Prerequisite – Introduction to Big Data, Benefits of Big data
A star schema is a type of data modeling technique used in data warehousing to represent data in a structured and intuitive way. In a star schema, data is organized into a central fact table that contains the measures of interest, surrounded by dimension tables that describe the attributes of the measures.
The fact table in a star schema contains the measures or metrics that are of interest to the user or organization. For example, in a sales data warehouse, the fact table might contain sales revenue, units sold, and profit margins. Each record in the fact table represents a specific event or transaction, such as a sale or order.
The dimension tables in a star schema contain the descriptive attributes of the measures in the fact table. These attributes are used to slice and dice the data in the fact table, allowing users to analyze the data from different perspectives. For example, in a sales data warehouse, the dimension tables might include product, customer, time, and location.
In a star schema, each dimension table is joined to the fact table through a foreign key relationship. This allows users to query the data in the fact table using attributes from the dimension tables. For example, a user might want to see sales revenue by product category, or by region and time period.
The star schema is a popular data modeling technique in data warehousing because it is easy to understand and query. The simple structure of the star schema allows for fast query response times and efficient use of database resources. Additionally, the star schema can be easily extended by adding new dimension tables or measures to the fact table, making it a scalable and flexible solution for data warehousing.
Star schema is the fundamental schema among the data mart schema and it is simplest. This schema is widely used to develop or build a data warehouse and dimensional data marts. It includes one or more fact tables indexing any number of dimensional tables. The star schema is a necessary cause of the snowflake schema. It is also efficient for handling basic queries.
It is said to be star as its physical model resembles to the star shape having a fact table at its center and the dimension tables at its peripheral representing the star’s points. Below is an example to demonstrate the Star Schema:
In the above demonstration, SALES is a fact table having attributes i.e. (Product ID, Order ID, Customer ID, Employer ID, Total, Quantity, Discount) which references to the dimension tables. Employee dimension table contains the attributes: Emp ID, Emp Name, Title, Department and Region. Product dimension table contains the attributes: Product ID, Product Name, Product Category, Unit Price. Customer dimension table contains the attributes: Customer ID, Customer Name, Address, City, Zip. Time dimension table contains the attributes: Order ID, Order Date, Year, Quarter, Month.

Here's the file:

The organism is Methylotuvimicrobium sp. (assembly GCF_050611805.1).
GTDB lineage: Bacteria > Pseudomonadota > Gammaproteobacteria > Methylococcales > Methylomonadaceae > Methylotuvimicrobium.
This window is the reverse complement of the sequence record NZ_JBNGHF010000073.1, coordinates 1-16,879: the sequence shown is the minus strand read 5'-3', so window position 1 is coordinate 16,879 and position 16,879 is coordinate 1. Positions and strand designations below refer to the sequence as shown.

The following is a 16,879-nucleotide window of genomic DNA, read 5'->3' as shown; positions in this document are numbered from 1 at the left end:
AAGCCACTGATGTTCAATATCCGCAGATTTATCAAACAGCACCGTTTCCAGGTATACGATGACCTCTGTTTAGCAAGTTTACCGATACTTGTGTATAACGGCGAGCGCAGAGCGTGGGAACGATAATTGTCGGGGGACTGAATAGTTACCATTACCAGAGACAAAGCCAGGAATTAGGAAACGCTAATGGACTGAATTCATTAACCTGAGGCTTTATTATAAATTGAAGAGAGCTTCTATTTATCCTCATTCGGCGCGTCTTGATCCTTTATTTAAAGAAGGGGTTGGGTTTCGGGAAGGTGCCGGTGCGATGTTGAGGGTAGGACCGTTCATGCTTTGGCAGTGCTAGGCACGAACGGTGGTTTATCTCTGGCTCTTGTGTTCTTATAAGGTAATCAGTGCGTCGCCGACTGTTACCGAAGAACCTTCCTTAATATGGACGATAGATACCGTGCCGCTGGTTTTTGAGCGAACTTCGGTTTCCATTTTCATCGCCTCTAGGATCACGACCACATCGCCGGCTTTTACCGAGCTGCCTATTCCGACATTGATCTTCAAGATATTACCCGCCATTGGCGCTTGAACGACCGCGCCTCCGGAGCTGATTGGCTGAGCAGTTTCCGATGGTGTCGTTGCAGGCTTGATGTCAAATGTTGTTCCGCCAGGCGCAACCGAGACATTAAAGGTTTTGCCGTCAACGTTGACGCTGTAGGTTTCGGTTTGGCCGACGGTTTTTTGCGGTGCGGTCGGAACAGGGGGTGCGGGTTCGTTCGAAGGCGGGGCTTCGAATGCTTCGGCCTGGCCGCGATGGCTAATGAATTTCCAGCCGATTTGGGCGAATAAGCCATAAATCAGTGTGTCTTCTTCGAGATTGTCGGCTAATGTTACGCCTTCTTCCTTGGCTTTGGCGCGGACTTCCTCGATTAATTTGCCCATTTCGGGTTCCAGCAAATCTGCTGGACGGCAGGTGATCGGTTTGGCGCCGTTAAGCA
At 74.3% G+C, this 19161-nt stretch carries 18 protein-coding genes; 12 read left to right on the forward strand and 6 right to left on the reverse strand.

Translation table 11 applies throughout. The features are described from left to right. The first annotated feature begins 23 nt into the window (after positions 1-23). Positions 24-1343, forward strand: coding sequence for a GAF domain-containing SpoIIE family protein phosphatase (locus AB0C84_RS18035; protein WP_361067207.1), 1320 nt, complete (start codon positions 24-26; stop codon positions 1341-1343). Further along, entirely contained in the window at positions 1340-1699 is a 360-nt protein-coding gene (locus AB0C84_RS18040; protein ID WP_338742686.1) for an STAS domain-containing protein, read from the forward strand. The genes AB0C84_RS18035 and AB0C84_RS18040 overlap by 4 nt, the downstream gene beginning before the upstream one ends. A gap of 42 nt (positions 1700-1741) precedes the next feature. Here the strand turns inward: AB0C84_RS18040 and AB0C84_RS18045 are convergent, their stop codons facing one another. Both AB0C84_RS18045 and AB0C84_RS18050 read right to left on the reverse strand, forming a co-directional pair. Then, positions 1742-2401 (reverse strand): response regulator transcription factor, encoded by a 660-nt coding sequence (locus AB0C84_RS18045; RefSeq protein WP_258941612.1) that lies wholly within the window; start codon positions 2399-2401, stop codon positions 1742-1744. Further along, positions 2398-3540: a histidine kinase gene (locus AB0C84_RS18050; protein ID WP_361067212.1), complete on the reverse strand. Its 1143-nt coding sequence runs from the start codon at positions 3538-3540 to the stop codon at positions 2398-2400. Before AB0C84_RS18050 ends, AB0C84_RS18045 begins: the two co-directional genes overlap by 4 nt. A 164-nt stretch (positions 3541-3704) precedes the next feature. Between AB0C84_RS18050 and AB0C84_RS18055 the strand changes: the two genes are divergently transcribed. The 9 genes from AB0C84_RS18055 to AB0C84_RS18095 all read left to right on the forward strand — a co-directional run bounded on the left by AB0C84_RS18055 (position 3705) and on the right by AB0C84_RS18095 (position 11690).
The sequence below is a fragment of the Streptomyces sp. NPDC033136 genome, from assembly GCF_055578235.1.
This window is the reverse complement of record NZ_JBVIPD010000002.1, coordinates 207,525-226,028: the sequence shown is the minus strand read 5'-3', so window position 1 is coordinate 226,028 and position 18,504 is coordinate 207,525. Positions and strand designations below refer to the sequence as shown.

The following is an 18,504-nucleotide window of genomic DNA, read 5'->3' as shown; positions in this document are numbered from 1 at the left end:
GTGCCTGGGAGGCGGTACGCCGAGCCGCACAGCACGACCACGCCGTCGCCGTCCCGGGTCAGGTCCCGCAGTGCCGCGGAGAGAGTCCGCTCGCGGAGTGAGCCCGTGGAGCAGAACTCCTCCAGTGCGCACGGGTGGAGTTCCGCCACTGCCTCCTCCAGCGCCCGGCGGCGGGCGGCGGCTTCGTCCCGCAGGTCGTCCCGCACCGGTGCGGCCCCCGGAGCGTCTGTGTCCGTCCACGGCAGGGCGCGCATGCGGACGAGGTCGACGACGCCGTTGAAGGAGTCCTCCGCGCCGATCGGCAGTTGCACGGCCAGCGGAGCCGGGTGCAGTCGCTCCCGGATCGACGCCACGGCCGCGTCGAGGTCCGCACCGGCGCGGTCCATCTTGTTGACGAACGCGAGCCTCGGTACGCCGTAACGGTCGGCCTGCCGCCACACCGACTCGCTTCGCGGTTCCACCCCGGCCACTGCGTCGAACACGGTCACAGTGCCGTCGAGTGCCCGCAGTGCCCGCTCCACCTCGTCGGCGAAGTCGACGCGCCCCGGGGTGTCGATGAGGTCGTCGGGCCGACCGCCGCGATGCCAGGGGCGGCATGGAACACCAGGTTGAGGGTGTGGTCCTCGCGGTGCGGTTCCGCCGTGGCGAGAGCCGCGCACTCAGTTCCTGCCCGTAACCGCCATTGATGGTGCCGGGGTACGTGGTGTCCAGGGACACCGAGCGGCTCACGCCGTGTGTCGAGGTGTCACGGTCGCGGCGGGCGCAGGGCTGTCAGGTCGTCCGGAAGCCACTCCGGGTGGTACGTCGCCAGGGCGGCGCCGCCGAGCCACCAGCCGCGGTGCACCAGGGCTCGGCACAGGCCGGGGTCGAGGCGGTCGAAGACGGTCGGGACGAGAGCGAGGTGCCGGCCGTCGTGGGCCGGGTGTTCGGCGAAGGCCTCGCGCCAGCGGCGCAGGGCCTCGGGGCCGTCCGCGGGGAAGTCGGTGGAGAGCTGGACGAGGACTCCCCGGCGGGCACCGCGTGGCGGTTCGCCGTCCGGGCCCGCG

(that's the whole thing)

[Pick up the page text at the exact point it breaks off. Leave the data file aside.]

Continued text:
Model of Star Schema :
In Star Schema, Business process data, that holds the quantitative data about a business is distributed in fact tables, and dimensions which are descriptive characteristics related to fact data. Sales price, sale quantity, distant, speed, weight, and weight measurements are few examples of fact data in star schema.
Often, A Star Schema having multiple dimensions is termed as Centipede Schema. It is easy to handle a star schema which have dimensions of few attributes.
Advantages of Star Schema :
- Simpler Queries –
Join logic of star schema is quite cinch in comparison to other join logic which are needed to fetch data from a transactional schema that is highly normalized.
- Simplified Business Reporting Logic –
In comparison to a transactional schema that is highly normalized, the star schema makes simpler common business reporting logic, such as of reporting and period-over-period.
- Feeding Cubes –
Star schema is widely used by all OLAP systems to design OLAP cubes efficiently. In fact, major OLAP systems deliver a ROLAP mode of operation which can use a star schema as a source without designing a cube structure.
Disadvantages of Star Schema –
- Data integrity is not enforced well since in a highly de-normalized schema state.
- Not flexible in terms if analytical needs as a normalized data model.
- Star schemas don’t reinforce many-to-many relationships within business entities – at least not frequently.
Central fact table: The star schema revolves around a central fact table that contains the numerical data being analyzed. This table contains foreign keys to link to dimension tables.
Dimension tables: Dimension tables are tables that contain descriptive attributes about the data being analyzed. These attributes provide context to the numerical data in the fact table. Each dimension table is linked to the fact table through a foreign key.
Denormalized structure: A star schema is denormalized, which means that redundancy is allowed in the schema design to improve query performance. This is because it is easier and faster to join a small number of tables than a large number of tables.
Simple queries: Star schema is designed to make queries simple and fast. Queries can be written in a straightforward manner by joining the fact table with the appropriate dimension tables.
Aggregated data: The numerical data in the fact table is usually aggregated at different levels of granularity, such as daily, weekly, or monthly. This allows for analysis at different levels of detail.
Fast performance: Star schema is designed for fast query performance. This is because the schema is denormalized and data is pre-aggregated, making queries faster and more efficient.
Easy to understand: The star schema is easy to understand and interpret, even for non-technical users. This is because the schema is designed to provide context to the numerical data through the use of dimension tables.